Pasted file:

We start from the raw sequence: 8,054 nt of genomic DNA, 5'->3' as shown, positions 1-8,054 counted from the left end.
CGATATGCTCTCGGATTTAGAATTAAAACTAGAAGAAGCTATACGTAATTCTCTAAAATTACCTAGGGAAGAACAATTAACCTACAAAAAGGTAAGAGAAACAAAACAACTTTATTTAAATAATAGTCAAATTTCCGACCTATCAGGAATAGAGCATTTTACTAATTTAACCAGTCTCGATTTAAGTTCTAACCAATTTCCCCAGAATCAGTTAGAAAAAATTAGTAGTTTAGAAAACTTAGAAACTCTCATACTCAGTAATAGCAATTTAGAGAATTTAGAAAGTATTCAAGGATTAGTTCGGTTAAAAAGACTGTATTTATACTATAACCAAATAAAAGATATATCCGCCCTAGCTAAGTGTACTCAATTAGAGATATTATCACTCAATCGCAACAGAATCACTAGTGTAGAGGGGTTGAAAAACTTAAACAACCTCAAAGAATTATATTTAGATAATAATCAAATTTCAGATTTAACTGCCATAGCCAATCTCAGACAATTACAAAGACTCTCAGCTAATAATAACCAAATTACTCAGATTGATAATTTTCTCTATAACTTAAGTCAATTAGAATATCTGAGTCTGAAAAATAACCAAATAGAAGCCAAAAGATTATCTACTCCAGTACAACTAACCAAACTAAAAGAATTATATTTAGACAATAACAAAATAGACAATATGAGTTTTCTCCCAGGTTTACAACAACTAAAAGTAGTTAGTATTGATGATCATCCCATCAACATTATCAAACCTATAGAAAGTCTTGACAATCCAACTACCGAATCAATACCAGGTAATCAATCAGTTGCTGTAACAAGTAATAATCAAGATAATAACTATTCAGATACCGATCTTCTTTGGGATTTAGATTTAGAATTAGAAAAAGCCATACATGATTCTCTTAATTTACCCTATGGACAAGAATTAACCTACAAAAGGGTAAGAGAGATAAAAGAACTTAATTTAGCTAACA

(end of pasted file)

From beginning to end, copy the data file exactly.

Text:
We start from the raw sequence: 8,054 nt of genomic DNA, 5'->3' as shown, positions 1-8,054 counted from the left end.
CGATATGCTCTCGGATTTAGAATTAAAACTAGAAGAAGCTATACGTAATTCTCTAAAATTACCTAGGGAAGAACAATTAACCTACAAAAAGGTAAGAGAAACAAAACAACTTTATTTAAATAATAGTCAAATTTCCGACCTATCAGGAATAGAGCATTTTACTAATTTAACCAGTCTCGATTTAAGTTCTAACCAATTTCCCCAGAATCAGTTAGAAAAAATTAGTAGTTTAGAAAACTTAGAAACTCTCATACTCAGTAATAGCAATTTAGAGAATTTAGAAAGTATTCAAGGATTAGTTCGGTTAAAAAGACTGTATTTATACTATAACCAAATAAAAGATATATCCGCCCTAGCTAAGTGTACTCAATTAGAGATATTATCACTCAATCGCAACAGAATCACTAGTGTAGAGGGGTTGAAAAACTTAAACAACCTCAAAGAATTATATTTAGATAATAATCAAATTTCAGATTTAACTGCCATAGCCAATCTCAGACAATTACAAAGACTCTCAGCTAATAATAACCAAATTACTCAGATTGATAATTTTCTCTATAACTTAAGTCAATTAGAATATCTGAGTCTGAAAAATAACCAAATAGAAGCCAAAAGATTATCTACTCCAGTACAACTAACCAAACTAAAAGAATTATATTTAGACAATAACAAAATAGACAATATGAGTTTTCTCCCAGGTTTACAACAACTAAAAGTAGTTAGTATTGATGATCATCCCATCAACATTATCAAACCTATAGAAAGTCTTGACAATCCAACTACCGAATCAATACCAGGTAATCAATCAGTTGCTGTAACAAGTAATAATCAAGATAATAACTATTCAGATACCGATCTTCTTTGGGATTTAGATTTAGAATTAGAAAAAGCCATACATGATTCTCTTAATTTACCCTATGGACAAGAATTAACCTACAAAAGGGTAAGAGAGATAAAAGAACTTAATTTAGCTAACA